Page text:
See also reading and European social democracies Newsweek Norway nursing-home benefits and parent care Obama, Barack On the Road (Kerouac) Organisation for Economic Co-operation and Development (OECD) Orwell, George Overy, Richard “Palace of the Republic” (GDR parliament building in Berlin) Party of European Socialists Congress (May 2001) pensions and retirement benefits European social democracies German model Germany’s pension crisis public-sector jobs retirement age U.S. Pilgrim’s Progress (Bunyan) PISA test plutocracies Polish immigrants Porter, Michael Postwar (Judt) “producer” wants/“consumer” wants Prussia public goods/private goods Putnam, Robert Quadragesimo Anno (papal encyclical) rail transportation reading and European social democracies essay reading in France French newspapers and journalism German daily newspapers Germany high school graduates/postgraduates Internet reading and manufacturing workforce people reading in public and political awareness and television viewing Reichstag (Berlin) Rerum Novarum (papal encyclical) retirement benefits and pension plans European social democracies German model Germany’s pension crisis retirement age Social Security U.S.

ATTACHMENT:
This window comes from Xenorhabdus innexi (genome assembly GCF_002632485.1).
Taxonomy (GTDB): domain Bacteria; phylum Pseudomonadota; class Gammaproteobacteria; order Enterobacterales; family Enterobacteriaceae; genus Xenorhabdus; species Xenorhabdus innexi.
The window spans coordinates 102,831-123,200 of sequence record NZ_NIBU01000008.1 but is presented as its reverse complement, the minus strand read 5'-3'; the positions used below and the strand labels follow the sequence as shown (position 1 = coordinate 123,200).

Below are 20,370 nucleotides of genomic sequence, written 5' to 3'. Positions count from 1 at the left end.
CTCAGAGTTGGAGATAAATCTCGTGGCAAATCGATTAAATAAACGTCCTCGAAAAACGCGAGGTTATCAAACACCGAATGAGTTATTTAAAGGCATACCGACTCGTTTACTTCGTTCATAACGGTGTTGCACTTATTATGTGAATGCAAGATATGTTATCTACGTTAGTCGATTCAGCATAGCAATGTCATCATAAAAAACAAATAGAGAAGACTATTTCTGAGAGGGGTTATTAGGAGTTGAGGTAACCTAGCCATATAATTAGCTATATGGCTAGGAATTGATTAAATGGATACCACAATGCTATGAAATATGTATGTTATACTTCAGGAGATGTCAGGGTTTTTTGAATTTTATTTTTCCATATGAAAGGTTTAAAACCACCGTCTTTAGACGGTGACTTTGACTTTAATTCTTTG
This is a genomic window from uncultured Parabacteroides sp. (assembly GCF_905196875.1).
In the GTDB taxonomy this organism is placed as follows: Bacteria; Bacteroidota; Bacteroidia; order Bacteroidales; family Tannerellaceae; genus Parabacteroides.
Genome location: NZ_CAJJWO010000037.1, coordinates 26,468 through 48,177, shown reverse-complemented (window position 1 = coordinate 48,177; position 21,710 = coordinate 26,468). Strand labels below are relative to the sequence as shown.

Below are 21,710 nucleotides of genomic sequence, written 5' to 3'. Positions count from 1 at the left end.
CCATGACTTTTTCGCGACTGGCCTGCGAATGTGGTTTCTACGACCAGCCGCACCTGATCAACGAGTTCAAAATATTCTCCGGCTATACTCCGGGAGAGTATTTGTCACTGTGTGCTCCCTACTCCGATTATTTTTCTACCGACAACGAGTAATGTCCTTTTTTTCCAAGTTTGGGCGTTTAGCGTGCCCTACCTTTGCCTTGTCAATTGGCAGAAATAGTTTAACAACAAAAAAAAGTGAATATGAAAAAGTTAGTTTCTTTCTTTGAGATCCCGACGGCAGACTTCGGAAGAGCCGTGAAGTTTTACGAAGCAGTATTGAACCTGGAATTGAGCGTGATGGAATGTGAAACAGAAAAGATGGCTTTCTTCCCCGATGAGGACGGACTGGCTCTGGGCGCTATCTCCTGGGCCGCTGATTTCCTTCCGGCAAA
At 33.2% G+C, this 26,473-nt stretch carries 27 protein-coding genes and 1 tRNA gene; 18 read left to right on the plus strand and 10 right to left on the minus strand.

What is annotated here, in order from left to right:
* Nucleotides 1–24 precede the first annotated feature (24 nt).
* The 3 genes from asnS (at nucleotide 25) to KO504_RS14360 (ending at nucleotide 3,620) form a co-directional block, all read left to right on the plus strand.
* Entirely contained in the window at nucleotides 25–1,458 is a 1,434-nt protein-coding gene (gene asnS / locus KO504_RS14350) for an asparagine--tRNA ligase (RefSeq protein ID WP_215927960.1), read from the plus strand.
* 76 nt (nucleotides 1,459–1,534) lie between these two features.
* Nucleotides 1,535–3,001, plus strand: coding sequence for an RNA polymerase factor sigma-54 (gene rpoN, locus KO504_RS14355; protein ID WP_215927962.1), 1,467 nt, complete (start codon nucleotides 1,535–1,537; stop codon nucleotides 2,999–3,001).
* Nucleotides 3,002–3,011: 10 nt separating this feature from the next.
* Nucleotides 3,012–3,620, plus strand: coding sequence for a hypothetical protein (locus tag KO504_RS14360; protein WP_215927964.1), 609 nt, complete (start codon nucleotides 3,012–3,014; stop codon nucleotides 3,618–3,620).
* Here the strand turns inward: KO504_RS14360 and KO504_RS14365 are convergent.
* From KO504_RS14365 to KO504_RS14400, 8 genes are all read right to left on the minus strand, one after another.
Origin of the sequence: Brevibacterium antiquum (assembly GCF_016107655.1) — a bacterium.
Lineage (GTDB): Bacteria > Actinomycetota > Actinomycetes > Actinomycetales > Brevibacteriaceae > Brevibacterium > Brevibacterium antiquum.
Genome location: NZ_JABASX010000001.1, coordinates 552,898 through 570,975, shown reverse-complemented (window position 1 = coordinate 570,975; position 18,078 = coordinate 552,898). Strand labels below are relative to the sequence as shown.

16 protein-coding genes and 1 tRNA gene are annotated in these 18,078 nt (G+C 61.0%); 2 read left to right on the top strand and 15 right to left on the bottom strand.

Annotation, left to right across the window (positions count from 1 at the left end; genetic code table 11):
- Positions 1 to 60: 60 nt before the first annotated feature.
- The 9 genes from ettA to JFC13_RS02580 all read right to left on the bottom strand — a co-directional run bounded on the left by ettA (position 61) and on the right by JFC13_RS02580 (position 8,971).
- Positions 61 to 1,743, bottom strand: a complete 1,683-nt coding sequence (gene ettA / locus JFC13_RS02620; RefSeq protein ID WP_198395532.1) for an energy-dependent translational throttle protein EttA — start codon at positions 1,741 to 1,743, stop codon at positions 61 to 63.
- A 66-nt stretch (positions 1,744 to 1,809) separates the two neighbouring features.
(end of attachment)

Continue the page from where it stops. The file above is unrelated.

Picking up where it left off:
(Streeck) German model of social democracy and capitalism child care benefits children in poverty civic trust college attendance rates college tuitions in contrast to France education system elderly poor English-speaking GDP per capita and German character and Germans who resemble Americans Germany as “Green” Germany’s darkness and historical trauma government-provided benefits/entitlements green technology holiday weekends and leisure time hours worked and standard-of-living income equality/inequality law students and bar exam middle class military draft nursing-home benefits and parent care pensions and retirement political conversations political identity and political educations quality control reading and print culture retirement age savings rates size and history in Europe small houses and unification U.S. elites’ opinions of weak state and socialist-friendly private corporations welfare women’s benefits and birthrates See also Berlin, Germany; financial meltdown of 2008 (the Krise) and German model; German model of social democracy (future of); German model of social democracy (German socialism); German model of social democracy (jobs/employment); German model of social democracy (labor and industry); German model of social democracy (unions and labor movement) German model of social democracy (future of) ascension of CDU changes to the European model decline of labor unions/union organizing financial meltdown of 2008 (the Krise) Germans’ despair about pension crisis rumors of collapse SDP-Green government and Agenda 2010 German model of social democracy (German socialism) and Catholicism co-determination contrast to older state socialism and German capitalism labor unions and wage-setting and postwar U.S. Army occupation and reading works councils German model of social democracy (jobs/employment) high-skill jobs and high-end precision goods manufacturing workforce percent of adults holding an associate degree percent of adults self-employed public-sector civil service jobs skilled-labor shortage subsidies for artists unemployment German model of social democracy (labor and industry) export sales “globalization” thesis high-skill jobs and high-end precision goods industry and social democracy labor costs labor markets market flexibility postwar economic recovery (the “German miracle”) public spending/consumer spending levels services and “virtuous growth” voices of the left on the labor crisis voices of the right on the labor crisis wage moderation and “wage costs” wage-setting by unions worker control German model of social democracy (unions and labor movement) decline of labor and organizing after the Krise foreign-born union membership and postwar U.S.